Angelica sylvestris L.ApiaceaeGOvatePinnate3·50·15 ± 0·0819·1 ± 1·90·255 ± 0·0292·61 ± 0·21
Anthriscus sylvestris (L.) Hoffm.ApiaceaeFOvatePinnate3·50·0129 ± 0·00116·2 ± 1·90·256 ± 0·0292·72 ± 0·34
Arctium tomentosum Mill.CompositaeGCordatePinnate3·56·0 ± 2·341 ± 70·175 ± 0·0452·5 ± 0·7
Armoracia rusticana (Lam.) Gaer.CruciferaeGEllipticPinnate246 ± 2024·8 ± 3·50·18 ± 0·053·43 ± 0·48
Asarum europaeum L.AristolochiaceaeFReniformParallel130·413 ± 0·04744·4 ± 2·90·231 ± 0·0142·24 ± 0·17
Cirsium oleraceum (L.) Scop.CompositaeFOvatePinnate3·510·0 ± 3·522·5 ± 2·30·101 ± 0·0293·04 ± 0·35
Convallaria majalis L.LiliaceaeFEllipticParallel3·50·42 ± 0·0844·2 ± 3·70·31 ± 0·052·15 ± 0·42
Corylus avellana L.CorylaceaeFOval/obovatePinnate70·23 ± 0·1029 ± 50·36 ± 0·062·14 ± 0·25
Crepis paludosa (L.) MoenchCompositaeFObovatePinnate3·50·37 ± 0·3513·8 ± 1·30·165 ± 0·0141·97 ± 0·22
Cucurbita pepo L.CucurbitaceaeGOrbicularPalmate257 ± 1627·7 ± 4·50·083 ± 0·0126·6 ± 0·5
Echinops sphaerocephalus L.CompositaeGObovatePinnate3·57·8 ± 1·247 ± 70·189 ± 0·0373·25 ± 0·36
Epilobium montanum L.OnagraceaeFOvatePinnate3·50·17 ± 0·0722·3 ± 4·60·112 ± 0·0324·4 ± 0·6
Fragaria vesca L.RosaceaeFOvalPinnate3·50·056 ± 0·00932 ± 80·414 ± 0·0291·92 ± 0·04
Fraxinus excelsior L.OleaceaeFEllipticPinnate70·029 ± 0·00918·0 ± 2·60·266 ± 0·0181·60 ± 0·27
Galeobdolon luteum Huds.LabiataeFOvatePinnate3·50·101 ± 0·04735 ± 100·262 ± 0·0362·45 ± 0·12
Geranium palustre L.GeraniaceaeFPalmatePalmate3·50·63 ± 0·0623 ± 60·226 ± 0·0242·16 ± 0·28
Helianthus annuus L.CompositaeGCordatePalmate238 ± 1035·3 ± 2·70·111 ± 0·0294·7 ± 1·1
Hepatica nobilis Gars.RanunculaceaeFOrbicularPalmate130·370 ± 0·02946·8 ± 2·20·320 ± 0·0101·91 ± 0·09
Heracleum sosnowskyi MandenApiaceaeGOrbicular/ovatePinnate230 ± 1231 ± 50·167 ± 0·0452·4 ± 0·5
Ligularia wilsoniana (Hems.) Green.CompositaeGCordatePinnate3·526 ± 1436·4 ± 2·90·19 ± 0·051·53 ± 0·19
Lonicera xylosteum L.CaprifoliaceaeFOvalPinnate70·12 ± 0·0547 ± 170·329 ± 0·0171·97 ± 0·45
Maianthemum bifolium (L.) Schm.LiliaceaeFCordateParallel3·50·18 ± 0·0535·8 ± 2·90·251 ± 0·0351·33 ± 0·04
Melampyrum nemorosum L.ScrophulariaceaeFOvatePinnate3·50·0565 ± 0·04529·3 ± 4·50·237 ± 0·0152·93 ± 0·45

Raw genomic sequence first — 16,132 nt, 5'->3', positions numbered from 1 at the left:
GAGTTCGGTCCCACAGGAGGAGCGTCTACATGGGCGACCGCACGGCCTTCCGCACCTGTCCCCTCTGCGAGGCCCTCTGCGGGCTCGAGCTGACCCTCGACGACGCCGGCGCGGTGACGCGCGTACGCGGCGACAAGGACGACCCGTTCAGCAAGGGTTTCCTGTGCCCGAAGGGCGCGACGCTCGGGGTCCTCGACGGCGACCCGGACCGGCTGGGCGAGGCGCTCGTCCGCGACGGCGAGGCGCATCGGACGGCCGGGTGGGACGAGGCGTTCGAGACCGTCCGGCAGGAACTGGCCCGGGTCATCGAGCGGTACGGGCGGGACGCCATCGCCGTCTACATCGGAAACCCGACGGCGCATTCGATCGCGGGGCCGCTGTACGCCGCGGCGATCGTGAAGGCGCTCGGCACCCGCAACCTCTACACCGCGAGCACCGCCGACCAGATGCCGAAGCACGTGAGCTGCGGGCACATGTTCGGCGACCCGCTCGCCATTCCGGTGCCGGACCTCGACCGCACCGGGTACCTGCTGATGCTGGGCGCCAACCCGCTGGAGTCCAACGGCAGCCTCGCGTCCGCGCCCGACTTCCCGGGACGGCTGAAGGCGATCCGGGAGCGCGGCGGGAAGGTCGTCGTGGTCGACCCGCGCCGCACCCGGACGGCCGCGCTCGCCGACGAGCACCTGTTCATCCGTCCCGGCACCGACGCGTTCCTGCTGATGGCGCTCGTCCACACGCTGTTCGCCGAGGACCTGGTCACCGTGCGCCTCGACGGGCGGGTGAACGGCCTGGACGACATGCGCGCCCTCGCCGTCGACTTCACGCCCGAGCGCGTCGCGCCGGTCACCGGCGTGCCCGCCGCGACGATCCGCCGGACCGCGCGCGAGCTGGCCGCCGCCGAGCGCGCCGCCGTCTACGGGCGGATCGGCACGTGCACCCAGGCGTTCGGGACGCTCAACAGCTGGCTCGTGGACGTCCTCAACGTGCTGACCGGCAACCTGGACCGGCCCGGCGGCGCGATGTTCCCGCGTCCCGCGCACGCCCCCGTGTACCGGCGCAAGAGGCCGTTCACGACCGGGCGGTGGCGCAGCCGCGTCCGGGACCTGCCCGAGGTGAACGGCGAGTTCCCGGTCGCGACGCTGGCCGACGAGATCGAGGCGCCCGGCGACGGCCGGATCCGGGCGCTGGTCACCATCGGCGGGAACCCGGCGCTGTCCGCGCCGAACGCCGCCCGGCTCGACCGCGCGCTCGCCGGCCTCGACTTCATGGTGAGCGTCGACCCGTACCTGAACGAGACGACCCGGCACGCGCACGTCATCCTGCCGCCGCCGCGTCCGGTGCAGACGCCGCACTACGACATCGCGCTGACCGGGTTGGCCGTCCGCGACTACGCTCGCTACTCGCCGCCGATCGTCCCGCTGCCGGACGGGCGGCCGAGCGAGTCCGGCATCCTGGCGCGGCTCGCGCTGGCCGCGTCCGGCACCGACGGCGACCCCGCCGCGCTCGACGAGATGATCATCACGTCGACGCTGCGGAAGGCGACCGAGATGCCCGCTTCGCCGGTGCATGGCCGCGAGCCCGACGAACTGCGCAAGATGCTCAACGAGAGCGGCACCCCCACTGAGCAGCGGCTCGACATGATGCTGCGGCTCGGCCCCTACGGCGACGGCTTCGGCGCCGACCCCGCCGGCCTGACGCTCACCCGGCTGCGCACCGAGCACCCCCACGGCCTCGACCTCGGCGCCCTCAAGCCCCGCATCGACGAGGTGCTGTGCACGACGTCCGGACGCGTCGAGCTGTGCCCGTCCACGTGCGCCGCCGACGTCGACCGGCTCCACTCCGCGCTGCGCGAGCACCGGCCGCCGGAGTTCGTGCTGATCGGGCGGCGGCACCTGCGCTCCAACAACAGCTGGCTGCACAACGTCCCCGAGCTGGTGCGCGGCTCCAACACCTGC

Oxalis acetosella L.OxalidaceaeFObcordateParallel60·033 ± 0·02612·9 ± 3·00·103 ± 0·0472·39 ± 0·48
Padus avium Mill.RosaceaeFEllipticPinnate70·20 ± 0·0641 ± 110·41 ± 0·091·98 ± 0·35
Paris quadrifolia L.LiliaceaeFObovateParallel3·50·18 ± 0·0516·3 ± 3·60·158 ± 0·0242·04 ± 0·18
Polygonatum multiflorum (L.) All.LiliaceaeFOvalParallel3·50·46 ± 0·0928·4 ± 2·80·21 ± 0·062·42 ± 0·15
Polygonum cuspidatum Sieb. et Zucc.PolygonaceaeGOvatePinnate74·0 ± 1·356 ± 90·32 ± 0·071·70 ± 0·50
Populus tremula L.SalicaceaeFOrbicularPinnate70·19 ± 0·0626 ± 50·254 ± 0·0393·5 ± 0·8
Prunella vulgaris L.LabiataeFOvatePinnate3·50·063 ± 0·01516·7 ± 1·90·181 ± 0·0271·82 ± 0·43
Ranunculus cassubicus L.RanunculaceaeFReniformPalmate3·50·87 ± 0·2144·6 ± 1·60·281 ± 0·0492·37 ± 0·41
Rheum rhabarbarum L.PolygonaceaeGCordatePalmate2208 ± 9234·3 ± 1·80·066 ± 0·0023·74 ± 0·23
Ribes alpinum L.GrossulariaceaeFOvatePalmate70·136 ± 0·01942 ± 110·276 ± 0·0212·0 ± 0·7
Ribes nigrum L.GrossulariaceaeFOvatePalmate70·253 ± 0·04534·5 ± 3·50·360 ± 0·0111·32 ± 0·43
Rubus idaeus L.RosaceaeFOvatePinnate70·043 ± 0·01837 ± 70·28 ± 0·072·98 ± 0·49
Rubus saxatilis L.RosaceaeFOvatePinnate 3·50·20 ± 0·0622·9 ± 3·90·261 ± 0·0431·49 ± 0·34
Rumex crispus L.PolygonaceaeGOvatePinnate3·58·3 ± 4·245·6 ± 2·60·280 ± 0·0342·20 ± 0·15
Sorbus aucuparia L.RosaceaeFEllipticPinnate70·022 ± 0·01830 ± 100·416 ± 0·0322·11 ± 0·33
Stellaria holostea L.CaryophyllaceaeFOvate/lanceolatePinnate3·50·048 ± 0·02733·0 ± 4·20·241 ± 0·0121·97 ± 0·42
Taraxacum officinale Web. ex Wigg.CompositaeFObovatePinnate20·72 ± 0·3720·2 ± 3·40·088 ± 0·0142·44 ± 0·33
Tussilago farfara L.CompositaeFCordatePalmate3·52·2 ± 2·033·2 ± 4·10·180 ± 0·0433·22 ± 0·43
Verbascum nigrum L.ScrophulariaceaeFOvatePinnate3·55·2 ± 2·430·9 ± 4·90·115 ± 0·0383·6 ± 0·5
Veronica chamaedrys L.ScrophulariaceaeFOvatePinnate 3·50·034 ± 0·01019·3 ± 3·20·207 ± 0·0231·98 ± 0·09

Above-ground plant material was collected for analysis from at least two individuals of every species (average ± SE = 3·0 ± 0·7). Plants were sampled from medium-sized gaps, and average (± SE) integrated daily quantum flux density for May and June, determined from hemispherical photographs (cf. Niinemets et al. 2004 for details of light estimation), was 8·0 ± 0·8 mol m−2 day−1 corresponding to ≈25% canopy openness. In general, in herb species, light-driven foliage structural and morphological plasticity saturates at a relative irradiance of 20–30% of full light (Winn & Evans 1991; Olff 1992; Niinemets 2004).

The maximum average leaf fresh mass (FM) was ≈20 g in the forest species. To achieve a larger range in leaf FM and increase the generality of our results, within-leaf biomass partitioning was studied in 11 herb species with average leaf FM varying between ≈4 and 320 g (Table 1) at the Botanical Garden of the University of Tartu (58°22′ N, 26°43′ E, elevation 20 m). This site supported an open, deciduous, woody plantation on a sandy-loam mollic cambisol (brown soil), and the average (±SE) integrated daily quantum flux density was 18·1 ± 2·2 mol m−2 day−1, corresponding to ≈50% of full light.

In all cases, the sampled material was enclosed in plastic bags containing wet filter paper and was immediately transported to the laboratory for further analyses.

species studied and species grouping

Species were selected for the study to achieve a representative range of leaves with different size, shape and venation. Of the 44 species sampled (Table 1), 33 were simple-leaved and 11 were compound-leaved (Aegopodium podagraria L., Angelica sylvestris L., Anthriscus sylvestris (L.) Hoffm., F. vesca, F. excelsior, Geranium palustre L., O. acetosella, Paris quadrifolia L., Rubus idaeus L., Rubus saxatilis L., Sorbus aucuparia L.). For the entire data set, variation in average leaf FM was ≈15 000-fold (Table 1); for total within-leaf biomass fraction in support, the variation was approximately eightfold.